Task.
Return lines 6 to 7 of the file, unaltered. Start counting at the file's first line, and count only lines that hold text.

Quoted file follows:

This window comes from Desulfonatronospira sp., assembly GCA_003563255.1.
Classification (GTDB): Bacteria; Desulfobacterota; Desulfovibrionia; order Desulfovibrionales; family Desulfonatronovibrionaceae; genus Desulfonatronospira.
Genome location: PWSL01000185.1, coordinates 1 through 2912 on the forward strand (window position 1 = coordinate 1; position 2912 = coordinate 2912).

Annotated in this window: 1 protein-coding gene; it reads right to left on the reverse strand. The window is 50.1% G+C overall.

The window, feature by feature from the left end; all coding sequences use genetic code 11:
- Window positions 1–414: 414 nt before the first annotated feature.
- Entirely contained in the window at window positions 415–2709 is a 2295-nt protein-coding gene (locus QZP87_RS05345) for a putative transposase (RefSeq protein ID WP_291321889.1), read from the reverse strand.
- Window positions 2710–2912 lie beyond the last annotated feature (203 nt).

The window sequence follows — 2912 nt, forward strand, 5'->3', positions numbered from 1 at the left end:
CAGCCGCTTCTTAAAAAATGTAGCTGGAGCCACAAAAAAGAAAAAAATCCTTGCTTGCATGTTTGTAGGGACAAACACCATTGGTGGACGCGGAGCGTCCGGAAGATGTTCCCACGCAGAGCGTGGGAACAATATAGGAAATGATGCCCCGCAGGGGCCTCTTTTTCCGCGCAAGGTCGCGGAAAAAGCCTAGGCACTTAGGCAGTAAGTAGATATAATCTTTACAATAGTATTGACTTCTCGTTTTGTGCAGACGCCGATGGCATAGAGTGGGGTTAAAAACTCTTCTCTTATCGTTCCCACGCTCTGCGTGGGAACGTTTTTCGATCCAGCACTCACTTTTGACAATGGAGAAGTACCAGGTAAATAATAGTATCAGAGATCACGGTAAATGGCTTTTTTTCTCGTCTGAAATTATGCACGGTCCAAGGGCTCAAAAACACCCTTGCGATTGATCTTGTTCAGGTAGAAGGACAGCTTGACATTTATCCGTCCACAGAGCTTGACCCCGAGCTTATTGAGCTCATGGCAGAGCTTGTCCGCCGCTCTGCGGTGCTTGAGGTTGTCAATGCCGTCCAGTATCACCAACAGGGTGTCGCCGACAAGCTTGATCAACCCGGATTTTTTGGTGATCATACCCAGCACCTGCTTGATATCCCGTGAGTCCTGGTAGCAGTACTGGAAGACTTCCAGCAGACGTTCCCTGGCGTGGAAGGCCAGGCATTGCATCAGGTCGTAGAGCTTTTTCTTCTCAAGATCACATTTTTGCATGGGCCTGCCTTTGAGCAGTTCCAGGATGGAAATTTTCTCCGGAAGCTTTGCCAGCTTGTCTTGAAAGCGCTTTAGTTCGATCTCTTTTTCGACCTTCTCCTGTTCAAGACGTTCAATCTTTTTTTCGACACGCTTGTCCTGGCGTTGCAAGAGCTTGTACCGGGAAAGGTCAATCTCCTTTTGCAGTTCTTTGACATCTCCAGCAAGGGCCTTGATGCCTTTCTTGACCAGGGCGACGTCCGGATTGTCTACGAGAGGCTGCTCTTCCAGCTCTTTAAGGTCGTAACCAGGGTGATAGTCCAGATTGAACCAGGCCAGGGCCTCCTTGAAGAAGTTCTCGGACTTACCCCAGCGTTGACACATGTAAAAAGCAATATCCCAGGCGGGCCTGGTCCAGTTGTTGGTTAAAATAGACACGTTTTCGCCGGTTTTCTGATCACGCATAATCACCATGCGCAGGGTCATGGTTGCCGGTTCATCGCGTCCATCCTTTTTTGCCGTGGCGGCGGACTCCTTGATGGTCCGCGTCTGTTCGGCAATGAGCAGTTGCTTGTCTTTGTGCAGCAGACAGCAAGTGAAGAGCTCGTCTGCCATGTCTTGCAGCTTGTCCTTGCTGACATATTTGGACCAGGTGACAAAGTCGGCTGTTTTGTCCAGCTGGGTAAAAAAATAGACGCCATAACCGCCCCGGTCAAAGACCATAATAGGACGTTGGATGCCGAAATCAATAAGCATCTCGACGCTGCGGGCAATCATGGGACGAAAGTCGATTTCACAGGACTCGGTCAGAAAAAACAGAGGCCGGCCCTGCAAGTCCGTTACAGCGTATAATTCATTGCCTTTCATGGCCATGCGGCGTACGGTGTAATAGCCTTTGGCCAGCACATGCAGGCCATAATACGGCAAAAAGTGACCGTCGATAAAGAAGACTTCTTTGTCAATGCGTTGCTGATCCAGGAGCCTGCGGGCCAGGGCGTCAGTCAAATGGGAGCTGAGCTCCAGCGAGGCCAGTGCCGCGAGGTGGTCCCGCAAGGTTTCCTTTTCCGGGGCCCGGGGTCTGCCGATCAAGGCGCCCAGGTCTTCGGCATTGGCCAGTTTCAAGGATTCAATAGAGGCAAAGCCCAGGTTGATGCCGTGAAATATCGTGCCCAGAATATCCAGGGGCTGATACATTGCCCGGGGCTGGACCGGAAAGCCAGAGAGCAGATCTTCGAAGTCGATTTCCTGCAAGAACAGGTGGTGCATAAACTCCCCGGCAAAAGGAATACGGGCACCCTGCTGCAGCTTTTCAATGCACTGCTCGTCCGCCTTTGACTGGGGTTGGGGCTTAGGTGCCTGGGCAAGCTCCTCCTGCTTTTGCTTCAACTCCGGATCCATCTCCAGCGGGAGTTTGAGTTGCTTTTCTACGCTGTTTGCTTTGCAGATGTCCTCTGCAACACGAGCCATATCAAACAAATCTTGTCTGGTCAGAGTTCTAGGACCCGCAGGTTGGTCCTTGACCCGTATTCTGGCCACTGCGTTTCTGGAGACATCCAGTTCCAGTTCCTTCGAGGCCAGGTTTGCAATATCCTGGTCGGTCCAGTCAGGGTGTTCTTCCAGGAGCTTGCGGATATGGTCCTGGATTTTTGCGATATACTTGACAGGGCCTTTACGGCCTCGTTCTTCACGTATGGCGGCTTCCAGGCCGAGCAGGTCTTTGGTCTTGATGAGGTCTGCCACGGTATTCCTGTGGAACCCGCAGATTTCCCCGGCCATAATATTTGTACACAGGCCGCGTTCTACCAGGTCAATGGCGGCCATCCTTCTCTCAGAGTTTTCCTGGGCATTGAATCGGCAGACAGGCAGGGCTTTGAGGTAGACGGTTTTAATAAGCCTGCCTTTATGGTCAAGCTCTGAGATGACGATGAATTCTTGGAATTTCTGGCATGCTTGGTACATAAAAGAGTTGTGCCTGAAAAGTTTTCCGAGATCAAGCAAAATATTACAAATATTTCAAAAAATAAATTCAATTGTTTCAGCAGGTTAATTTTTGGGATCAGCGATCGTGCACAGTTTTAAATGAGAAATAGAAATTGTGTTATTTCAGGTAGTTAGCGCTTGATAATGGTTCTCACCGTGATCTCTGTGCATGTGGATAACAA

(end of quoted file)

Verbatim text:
- Window positions 1–414: 414 nt before the first annotated feature.
- Entirely contained in the window at window positions 415–2709 is a 2295-nt protein-coding gene (locus QZP87_RS05345) for a putative transposase (RefSeq protein ID WP_291321889.1), read from the reverse strand.